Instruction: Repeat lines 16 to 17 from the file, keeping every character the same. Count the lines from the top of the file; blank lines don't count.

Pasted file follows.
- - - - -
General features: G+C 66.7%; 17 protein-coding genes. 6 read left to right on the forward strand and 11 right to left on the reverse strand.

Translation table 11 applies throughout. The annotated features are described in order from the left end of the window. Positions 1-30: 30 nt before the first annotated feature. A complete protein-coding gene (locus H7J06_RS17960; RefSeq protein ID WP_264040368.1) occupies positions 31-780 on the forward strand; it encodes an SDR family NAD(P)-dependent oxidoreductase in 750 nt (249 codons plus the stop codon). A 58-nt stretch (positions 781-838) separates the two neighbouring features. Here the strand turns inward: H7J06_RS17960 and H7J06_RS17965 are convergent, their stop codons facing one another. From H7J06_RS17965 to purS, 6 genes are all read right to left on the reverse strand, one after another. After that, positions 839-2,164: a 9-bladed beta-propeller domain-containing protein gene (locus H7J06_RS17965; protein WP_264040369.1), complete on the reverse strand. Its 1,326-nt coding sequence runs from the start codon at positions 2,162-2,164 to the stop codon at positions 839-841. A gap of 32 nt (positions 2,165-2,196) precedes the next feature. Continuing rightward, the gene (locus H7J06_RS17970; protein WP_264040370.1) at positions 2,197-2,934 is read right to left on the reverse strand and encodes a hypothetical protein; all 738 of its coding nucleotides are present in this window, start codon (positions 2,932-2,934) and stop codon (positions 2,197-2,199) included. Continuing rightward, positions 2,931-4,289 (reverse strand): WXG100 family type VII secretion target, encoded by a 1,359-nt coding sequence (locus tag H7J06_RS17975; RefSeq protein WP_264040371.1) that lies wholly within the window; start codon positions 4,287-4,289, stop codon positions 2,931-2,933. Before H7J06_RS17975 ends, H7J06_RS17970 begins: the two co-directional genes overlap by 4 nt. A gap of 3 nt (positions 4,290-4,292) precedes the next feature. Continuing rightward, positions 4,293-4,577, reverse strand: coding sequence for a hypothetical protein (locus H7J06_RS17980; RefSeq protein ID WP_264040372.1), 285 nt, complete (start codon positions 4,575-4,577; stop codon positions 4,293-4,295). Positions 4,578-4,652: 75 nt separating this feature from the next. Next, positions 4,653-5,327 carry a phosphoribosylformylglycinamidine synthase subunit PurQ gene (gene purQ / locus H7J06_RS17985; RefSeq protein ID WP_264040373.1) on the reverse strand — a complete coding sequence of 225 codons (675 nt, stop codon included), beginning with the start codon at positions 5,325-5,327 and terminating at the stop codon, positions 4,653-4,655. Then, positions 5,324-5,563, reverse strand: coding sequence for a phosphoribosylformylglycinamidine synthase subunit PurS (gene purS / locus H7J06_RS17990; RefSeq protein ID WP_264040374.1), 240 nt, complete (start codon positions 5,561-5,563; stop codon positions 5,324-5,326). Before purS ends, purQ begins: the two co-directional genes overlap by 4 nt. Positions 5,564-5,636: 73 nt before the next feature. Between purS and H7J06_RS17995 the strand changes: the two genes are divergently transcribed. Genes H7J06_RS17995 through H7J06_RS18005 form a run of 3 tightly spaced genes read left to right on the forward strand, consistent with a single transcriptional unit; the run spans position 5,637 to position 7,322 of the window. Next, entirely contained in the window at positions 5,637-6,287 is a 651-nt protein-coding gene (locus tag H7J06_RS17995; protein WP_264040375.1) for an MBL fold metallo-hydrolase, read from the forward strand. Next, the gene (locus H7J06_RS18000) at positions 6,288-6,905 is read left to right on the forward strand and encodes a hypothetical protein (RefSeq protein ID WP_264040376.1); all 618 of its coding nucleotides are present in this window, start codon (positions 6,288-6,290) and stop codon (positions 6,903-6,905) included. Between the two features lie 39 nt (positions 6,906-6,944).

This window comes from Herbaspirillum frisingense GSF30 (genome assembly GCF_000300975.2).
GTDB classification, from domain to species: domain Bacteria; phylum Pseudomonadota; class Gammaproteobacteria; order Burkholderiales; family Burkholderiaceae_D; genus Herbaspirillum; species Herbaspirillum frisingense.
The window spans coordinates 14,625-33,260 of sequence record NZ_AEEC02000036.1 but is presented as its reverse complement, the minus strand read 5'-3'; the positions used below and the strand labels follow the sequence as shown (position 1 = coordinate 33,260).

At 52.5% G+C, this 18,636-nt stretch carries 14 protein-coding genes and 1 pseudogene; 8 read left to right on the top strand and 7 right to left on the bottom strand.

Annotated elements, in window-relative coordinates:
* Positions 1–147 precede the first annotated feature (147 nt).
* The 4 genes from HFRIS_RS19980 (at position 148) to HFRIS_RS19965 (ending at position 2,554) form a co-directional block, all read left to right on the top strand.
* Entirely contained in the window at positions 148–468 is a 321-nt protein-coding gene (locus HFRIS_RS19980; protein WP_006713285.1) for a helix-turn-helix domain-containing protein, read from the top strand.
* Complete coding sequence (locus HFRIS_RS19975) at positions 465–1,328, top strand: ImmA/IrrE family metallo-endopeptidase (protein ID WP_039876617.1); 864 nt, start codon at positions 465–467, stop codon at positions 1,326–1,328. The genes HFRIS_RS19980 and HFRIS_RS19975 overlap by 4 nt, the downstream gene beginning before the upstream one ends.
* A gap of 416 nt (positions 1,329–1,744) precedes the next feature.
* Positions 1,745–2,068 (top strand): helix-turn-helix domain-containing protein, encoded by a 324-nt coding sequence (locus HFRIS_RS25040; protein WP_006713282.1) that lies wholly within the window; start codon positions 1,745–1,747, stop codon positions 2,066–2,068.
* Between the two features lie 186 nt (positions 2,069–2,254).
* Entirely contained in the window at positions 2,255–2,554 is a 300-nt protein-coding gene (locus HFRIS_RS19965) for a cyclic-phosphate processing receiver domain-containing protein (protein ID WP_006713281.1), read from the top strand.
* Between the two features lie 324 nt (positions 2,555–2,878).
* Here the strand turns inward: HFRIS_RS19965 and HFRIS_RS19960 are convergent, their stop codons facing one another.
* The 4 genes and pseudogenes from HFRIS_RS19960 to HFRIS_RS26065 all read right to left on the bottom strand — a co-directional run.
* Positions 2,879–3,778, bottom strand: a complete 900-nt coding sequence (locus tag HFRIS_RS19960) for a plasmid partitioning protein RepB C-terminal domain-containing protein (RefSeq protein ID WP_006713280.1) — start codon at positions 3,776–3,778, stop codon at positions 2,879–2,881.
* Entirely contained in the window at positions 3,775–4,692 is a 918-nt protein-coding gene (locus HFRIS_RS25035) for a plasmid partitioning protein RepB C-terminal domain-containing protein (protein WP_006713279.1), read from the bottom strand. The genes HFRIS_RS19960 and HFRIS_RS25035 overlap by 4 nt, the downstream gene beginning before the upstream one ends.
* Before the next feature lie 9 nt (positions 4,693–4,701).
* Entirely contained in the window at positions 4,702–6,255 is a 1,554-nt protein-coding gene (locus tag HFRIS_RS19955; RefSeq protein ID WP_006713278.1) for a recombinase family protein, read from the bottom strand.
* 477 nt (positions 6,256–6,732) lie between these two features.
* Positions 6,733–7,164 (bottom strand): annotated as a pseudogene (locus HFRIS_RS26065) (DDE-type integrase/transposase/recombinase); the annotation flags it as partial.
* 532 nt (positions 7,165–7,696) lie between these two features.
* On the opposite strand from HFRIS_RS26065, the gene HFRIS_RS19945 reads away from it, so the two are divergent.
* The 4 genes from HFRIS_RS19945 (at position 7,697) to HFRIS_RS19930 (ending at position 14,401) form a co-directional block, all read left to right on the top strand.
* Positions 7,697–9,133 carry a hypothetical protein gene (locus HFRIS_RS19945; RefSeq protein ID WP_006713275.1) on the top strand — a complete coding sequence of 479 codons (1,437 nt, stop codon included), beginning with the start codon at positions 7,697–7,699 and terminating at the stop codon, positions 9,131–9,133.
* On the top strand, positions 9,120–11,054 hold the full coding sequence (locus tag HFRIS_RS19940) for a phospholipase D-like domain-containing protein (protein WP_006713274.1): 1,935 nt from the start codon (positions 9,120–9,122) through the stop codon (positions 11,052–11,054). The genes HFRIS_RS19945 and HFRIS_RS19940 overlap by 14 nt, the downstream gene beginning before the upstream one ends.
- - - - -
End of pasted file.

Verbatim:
* Between the two features lie 324 nt (positions 2,555–2,878).
* Here the strand turns inward: HFRIS_RS19965 and HFRIS_RS19960 are convergent, their stop codons facing one another.